Saturday, March 7, 2009

Pelicans : Feeding with unity.
This is Rosy or White Pelican (Pelecanus onocrotalus) out of eight species of pelican found in the world. They are found throughout the tropical and warm temperature zones, on both fresh and salt water. They are powerful, graceful flyers, using the air currents for soaring, although their huge size makes the task of getting airborne a difficult one. When they sight food, they dive perpendicularly into the water, sometimes from a great height. Their diet primarily consists of surface dwelling fish but may include crustaceans. Their enormous pouches, which are modification of the lower part of the bill, are their most obvious distinguishing features contrary to popular belief the pouch is used as sort of fishing net rather than as a place for storing food.
The pelican feeds by scooping up fish with its enormous bill, which may hold 20 ltrs. water at a time. When an individual scoops water, many fishes escape by swimming away from the bill. The pelicans frequently feed in small groups, which swim in a horseshoe pattern, and then all moves forward and scoop the water at the same time. Small fish, which dart away from one pelican's bill are likely to be caught by another, thus all the birds benefit from feeding together. The fishes swallowed immediately and never carried in the pouch.
The nesting season is from November to April. Nest is build with large stick platform in tall trees and often far from water. There are several nests in the same tree and this colony covers a large area.
Among the adaptation of birds, which have contributed to their success, is flight, and the possession of feathers contributed to this adaptation. All birds have feathers but no other animal has them. The feather is formed from the cells of the skin just similar to the formation of scales on the legs of birds or on the bodies of reptiles. The feather grows from the base inside a sheath. Bird's flight feathers have sufficient strength and firmness to remain quite rigid when moved through the air despite being anchored only at the base. Birds spend a significant proportion of their lives engaging in feather maintenance activities. Dirt on the wings is removed by bathing in water or in dust and any water or dust is subsequently removed by flapping the wings, ruffling the feathers and by preening movements. For preening they apply oil from preen or oil gland. This gland is found in most birds and is situated on the rump above the base of the tail. It produces an oily secretion and is most active in aquatic birds. The secretion helps to keep feathers supple so that they do not break and increase their water proofing qualities. Despite their resistance to wear, feather must be renewed at intervals. The moulting process, during which old feathers fall out and are replaced by new ones growing in the same place, also allows birds to change from juvenile to adult plumage or from non-breeding to breeding plumage.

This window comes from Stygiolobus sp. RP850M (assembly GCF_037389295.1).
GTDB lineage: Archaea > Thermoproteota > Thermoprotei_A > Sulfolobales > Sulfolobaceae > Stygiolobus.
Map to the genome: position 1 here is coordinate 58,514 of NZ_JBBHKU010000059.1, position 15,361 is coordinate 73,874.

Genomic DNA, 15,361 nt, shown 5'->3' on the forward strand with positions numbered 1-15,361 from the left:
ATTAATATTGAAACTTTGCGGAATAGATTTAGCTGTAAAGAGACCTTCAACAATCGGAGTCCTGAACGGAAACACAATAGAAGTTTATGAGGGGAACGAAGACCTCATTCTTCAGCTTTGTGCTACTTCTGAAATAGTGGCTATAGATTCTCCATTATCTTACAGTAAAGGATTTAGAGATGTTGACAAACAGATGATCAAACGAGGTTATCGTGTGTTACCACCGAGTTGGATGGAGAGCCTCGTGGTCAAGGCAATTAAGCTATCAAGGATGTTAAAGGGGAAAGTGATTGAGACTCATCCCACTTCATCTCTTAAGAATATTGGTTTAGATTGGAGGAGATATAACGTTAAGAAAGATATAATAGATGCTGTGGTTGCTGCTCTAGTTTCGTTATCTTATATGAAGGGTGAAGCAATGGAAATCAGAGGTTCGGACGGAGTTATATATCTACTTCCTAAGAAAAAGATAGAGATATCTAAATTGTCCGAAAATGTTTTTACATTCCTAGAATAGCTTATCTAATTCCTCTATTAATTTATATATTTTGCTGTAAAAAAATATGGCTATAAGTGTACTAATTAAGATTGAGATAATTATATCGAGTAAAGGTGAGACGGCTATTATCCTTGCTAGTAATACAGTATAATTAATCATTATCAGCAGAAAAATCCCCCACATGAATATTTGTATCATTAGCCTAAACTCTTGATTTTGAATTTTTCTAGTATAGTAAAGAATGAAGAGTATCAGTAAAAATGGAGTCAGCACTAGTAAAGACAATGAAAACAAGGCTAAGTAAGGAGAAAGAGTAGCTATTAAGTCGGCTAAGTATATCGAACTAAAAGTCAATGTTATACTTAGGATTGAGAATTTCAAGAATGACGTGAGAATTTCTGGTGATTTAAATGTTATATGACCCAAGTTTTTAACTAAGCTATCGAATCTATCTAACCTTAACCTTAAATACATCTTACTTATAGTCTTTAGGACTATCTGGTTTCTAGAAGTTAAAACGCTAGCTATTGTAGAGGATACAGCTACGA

Yuwaraj Gurjar.

Tuesday, February 3, 2009

Not a spider – Not a Scorpion
This strange animal is called “Tailless Whip Scorpion”. This spider like animal is famous for their long, whip like front legs. Actually these tailless whip scorpions are neither true scorpions nor true spiders, but resemble a cross between the two. They live in humid habitat and prefer to hide under cavities of large tree roots and under the rocks. They prefer to hunt in night and rests in days. There are around 70 species worldwide.
The body of most tailless whip scorpion is around 2 inches long but the front leg pair is extremely long; up to 10 inches in few species. The tailless whips scorpion has one pair of eyes in the front side and three pairs of eyes on the side of head. The long, feeler-like front legs are important sensory organs for hunting and orientation at night. The tailless whip scorpion walks sideways with these legs leading the ways. The leg-like mouthparts are stout, spiny and used to capture and hold insect prey while it is ton by the fangs. Whip Scorpions are purely nocturnal hunters feeding mostly on insects such as cockroaches, grasshoppers and sometimes on centipedes. These are not at all venomous for human. Although these animals may look extremely dangerous and frightening, they are perfectly harmless and very shy.
Mating involves a brief courtship which begins with the male holding the females forelegs in his forelegs with their tips and walking backwards until the female raises her abdomen. The pregnant female digs a special burrow with a larger area at the end, when the eggs are laid they are inside a special membrane that prevents them from drying out. The female remains in the end of her burrow guarding the eggs. When the eggs hatch the young are white and look nothing like their mother, they climb onto her back and attach themselves there with special suckers. After a while they moult and the creature which now emerges looks like a miniature Whip Scorpion. After first moult they leave their mother. The young are slow growing and they gain maturity around the age of three years.
Yuwaraj Gurjar.
Whitenosed Bushfrog.
Frogs are members of the class called Amphibia. Amphibians are cold-blooded vertebrate animals. They differ from reptiles in that they lack scales and generally return to water to breed. Amphibians together with reptiles make up a larger group called Herps. The study of reptiles and amphibians is called Herpetology. Herp comes from the Greek word herpeton, which basically means "creepy crawly things that move about on their bellies."
Most amphibians lack scales on their skin, and it is usually smooth. Mucous and granular glands are present in the skin. Skin helps in oxygen uptake and release of carbon dioxide from the surrounding environment. Due to permeable nature of skin, water readily evaporates from the skin and dehydrates the amphibians easily. Hence they tend to restrict their activity only to high humidity and low wind periods to avoid evaporation stress. One can probably find more amphibians in moist environments and they are active during nights. Amphibians in the dry region tend to absorb water through skin from moist soils. Amphibians can change their skin color according the surrounding environment. Amphibians use gills, lungs and skin for the respiratory purposes.